Like many New Yorkers, I’ve long had a soft spot for the red, green and gold czarist fantasy of Midtown’s vintage Russian Tea Room, even if the food only lived intermittently up to the decor. Things hit what I thought was rock-bottom at a mid-December lunch.
On that unfortunate occasion, snippy service and leaden dishes at the W. 57th Street tourist magnet, opened by the Russian Imperial Ballet nearly a century ago, felt about as luxurious as a 1970s package tour of the USSR.
I doubted things could be as awful at dinner, and had the chance to find out last week. I was wrong. Our even worse meal came with a side of decidedly unwelcome drama. Turns out, the “classic” onetime haunt of Rudolf Nureyev and Hollywood and Broadway boldfacers not only needs a new chef, but the fire marshal, too.
Everything we ordered tasted pre-assembled and reheated. (Lawyers, chill: I didn’t say they were made that way, but that they tasted like it.)
Khinkali (Georgian beef dumplings) could serve as cannonballs. A “rich mushroom cream sauce” glued Stroganoff egg noodles together like pages in a wet book.
Kulebyaka, once proud of the kitchen, imprisoned overcooked salmon inside stiff pastry crust that would embarrass a fast-casual lunch spot, where it certainly would not cost $46.
And even the warring Ukrainians and Russians would make a common front against the flavorless and dry “Côtelette à la Kiev.” The hapless, preformed-looking chicken was entirely without squirt, making a liar of the menu which it described as “herb butter-stuffed.” It was, in fact, stuffed with nothing.
But dinner, if you’d call it that, came with a terrifying intermission. A fire broke out right at the front of the dining room, at the base of a glass-enclosed Felix the Cat painting. (What’s Felix doing there? Who knows, who cares?)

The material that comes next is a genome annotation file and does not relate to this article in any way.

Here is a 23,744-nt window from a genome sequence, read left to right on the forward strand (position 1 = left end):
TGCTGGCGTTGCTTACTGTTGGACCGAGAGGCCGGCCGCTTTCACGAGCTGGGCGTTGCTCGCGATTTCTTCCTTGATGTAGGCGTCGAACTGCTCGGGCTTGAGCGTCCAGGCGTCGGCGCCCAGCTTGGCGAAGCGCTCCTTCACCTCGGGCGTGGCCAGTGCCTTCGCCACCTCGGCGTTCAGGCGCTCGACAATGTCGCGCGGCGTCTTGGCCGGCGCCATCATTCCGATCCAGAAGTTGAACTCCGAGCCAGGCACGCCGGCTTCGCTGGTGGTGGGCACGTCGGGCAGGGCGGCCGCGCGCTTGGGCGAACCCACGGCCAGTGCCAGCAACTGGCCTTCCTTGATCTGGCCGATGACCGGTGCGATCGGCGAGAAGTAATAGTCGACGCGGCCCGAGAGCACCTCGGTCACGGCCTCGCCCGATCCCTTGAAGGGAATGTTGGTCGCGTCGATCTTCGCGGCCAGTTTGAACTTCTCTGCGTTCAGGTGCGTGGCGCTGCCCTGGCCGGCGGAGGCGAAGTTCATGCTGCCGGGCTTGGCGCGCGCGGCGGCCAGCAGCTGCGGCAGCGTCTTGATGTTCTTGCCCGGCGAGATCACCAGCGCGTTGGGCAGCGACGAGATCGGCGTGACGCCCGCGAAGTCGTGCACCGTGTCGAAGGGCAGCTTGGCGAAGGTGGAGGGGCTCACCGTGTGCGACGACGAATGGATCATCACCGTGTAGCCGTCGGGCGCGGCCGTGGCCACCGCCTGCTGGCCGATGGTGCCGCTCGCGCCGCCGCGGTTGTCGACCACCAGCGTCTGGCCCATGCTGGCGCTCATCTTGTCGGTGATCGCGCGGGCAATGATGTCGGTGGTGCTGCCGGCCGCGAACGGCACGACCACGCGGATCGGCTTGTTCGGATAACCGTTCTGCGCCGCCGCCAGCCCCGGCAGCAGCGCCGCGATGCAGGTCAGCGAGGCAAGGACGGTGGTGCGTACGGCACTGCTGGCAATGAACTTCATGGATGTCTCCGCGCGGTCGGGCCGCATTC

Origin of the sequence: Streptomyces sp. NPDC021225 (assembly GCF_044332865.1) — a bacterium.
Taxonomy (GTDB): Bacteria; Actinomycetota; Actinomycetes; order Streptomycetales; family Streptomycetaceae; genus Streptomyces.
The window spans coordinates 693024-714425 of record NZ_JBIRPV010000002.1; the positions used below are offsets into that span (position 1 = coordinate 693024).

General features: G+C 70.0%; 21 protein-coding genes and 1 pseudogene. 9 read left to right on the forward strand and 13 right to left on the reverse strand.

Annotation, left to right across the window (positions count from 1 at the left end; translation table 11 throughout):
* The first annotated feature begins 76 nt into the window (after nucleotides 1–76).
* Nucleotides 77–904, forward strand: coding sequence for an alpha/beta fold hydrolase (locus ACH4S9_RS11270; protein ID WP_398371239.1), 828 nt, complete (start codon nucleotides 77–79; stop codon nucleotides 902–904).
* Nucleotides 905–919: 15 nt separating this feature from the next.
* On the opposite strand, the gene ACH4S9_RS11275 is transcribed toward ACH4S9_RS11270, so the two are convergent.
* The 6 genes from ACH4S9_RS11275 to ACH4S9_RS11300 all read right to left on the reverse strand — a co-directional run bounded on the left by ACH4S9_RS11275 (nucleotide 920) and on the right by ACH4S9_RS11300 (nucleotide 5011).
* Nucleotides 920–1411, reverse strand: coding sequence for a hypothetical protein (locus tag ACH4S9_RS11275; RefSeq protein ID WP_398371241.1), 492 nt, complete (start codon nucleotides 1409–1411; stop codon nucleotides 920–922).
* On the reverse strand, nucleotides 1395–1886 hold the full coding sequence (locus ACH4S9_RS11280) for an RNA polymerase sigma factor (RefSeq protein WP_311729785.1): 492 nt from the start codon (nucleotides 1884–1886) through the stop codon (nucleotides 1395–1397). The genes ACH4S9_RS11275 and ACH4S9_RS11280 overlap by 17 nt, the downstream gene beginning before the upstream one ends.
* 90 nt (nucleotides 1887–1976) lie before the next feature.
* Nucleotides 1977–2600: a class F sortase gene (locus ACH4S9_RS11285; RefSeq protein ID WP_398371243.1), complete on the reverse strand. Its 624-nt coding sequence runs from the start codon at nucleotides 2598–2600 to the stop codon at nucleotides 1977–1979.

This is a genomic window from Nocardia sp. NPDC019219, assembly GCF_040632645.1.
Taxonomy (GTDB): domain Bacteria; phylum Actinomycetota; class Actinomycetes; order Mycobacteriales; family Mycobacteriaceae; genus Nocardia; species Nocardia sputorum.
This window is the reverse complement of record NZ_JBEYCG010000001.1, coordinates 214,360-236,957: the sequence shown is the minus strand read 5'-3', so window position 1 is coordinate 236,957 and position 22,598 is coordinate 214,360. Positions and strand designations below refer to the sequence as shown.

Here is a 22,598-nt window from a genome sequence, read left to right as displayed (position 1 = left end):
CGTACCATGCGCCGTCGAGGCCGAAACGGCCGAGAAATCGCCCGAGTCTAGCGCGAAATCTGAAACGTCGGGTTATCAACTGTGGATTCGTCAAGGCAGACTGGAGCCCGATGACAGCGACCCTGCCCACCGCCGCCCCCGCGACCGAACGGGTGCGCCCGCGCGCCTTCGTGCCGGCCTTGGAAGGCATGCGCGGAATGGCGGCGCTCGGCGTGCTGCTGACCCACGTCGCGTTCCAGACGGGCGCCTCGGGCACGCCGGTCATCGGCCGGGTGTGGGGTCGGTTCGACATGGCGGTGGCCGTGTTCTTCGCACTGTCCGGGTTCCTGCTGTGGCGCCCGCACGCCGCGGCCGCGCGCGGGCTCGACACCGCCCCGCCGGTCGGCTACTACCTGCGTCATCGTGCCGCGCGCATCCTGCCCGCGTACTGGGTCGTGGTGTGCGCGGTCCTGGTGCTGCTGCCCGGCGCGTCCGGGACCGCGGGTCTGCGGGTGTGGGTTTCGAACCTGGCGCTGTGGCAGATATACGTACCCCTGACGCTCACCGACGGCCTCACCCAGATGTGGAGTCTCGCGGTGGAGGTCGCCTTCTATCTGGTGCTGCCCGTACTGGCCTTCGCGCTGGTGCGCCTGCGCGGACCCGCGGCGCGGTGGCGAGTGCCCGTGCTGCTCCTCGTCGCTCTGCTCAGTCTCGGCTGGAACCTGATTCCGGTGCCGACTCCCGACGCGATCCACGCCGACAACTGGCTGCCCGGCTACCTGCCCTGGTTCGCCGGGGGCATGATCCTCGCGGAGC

Not in 22 years of covering restaurants have I had a scarier experience. Acrid smoke billowed through the restaurant, over platters of blinis and blinchik. Pervasive and oily, the smoke set off no alarms. Nobody called the fire department. Managers cared more about not damaging the art with water or extinguishing material than they did about putting out a potential conflagration. (The restaurant didn’t respond to several requests for comment.)
Reluctant to break the glass, they finally used a fire extinguisher after frightened customers urged them to do something for ten long minutes. The few of us who hadn’t left stood in a shocked vigil near the blaze — which, it turned out, was triggered by frayed wires that could easily have turned us all into boiled borscht — ready to make a run for the door.
Sensing our dissatisfaction — eg “This is dangerous! This is terrible!” — $26 cocktails were removed from our bill, among them an anemic, vodka-based Moscow Mule and a fruity “Cosmonaut” that fizzled on the launch pad.
But rather than delete a few drinks, the operators — the Biberaj family who own the building — should consider a larger favor to the dining millions, and the legacy of a long-time New York treasure: namely, delete the entire, once-respectable relic from the landscape.
Checking in on NYC’s classic restaurants
Still worth a visit
Sardi’s234 W. 44th St. Still packs Broadway-district punch
Keen’s Steakhouse72 W. 36th St. Fabulous mutton chop and atmosphere
Gallagher’s228 W. 52nd St. Beautiful, century-old bar and solid American menu
Peter Luger, 178 Broadway, Brooklyn. Porterhouse still great despite critics’ quibbles
Odeon, 145 West Broadway. Fine menu and service after 42 years in Soho
Tavern on the GreenCentral Park at W. 67th St. Outdoors only! Surprisingly decent menu better in garden than in cramped, charmless interior
Give these a miss
JG Melon, 1291 Third Ave. Why Upper East Siders wait an hour here (above) for mediocre burgers is a mystery
Sylvia’s, 328 Malcolm X Blvd. Tired “southern” menu eclipsed by newer and better Harlem restaurants
Rolf’s, 281 Third Ave. Dry $38 schnitzel gives German cuisine a bad name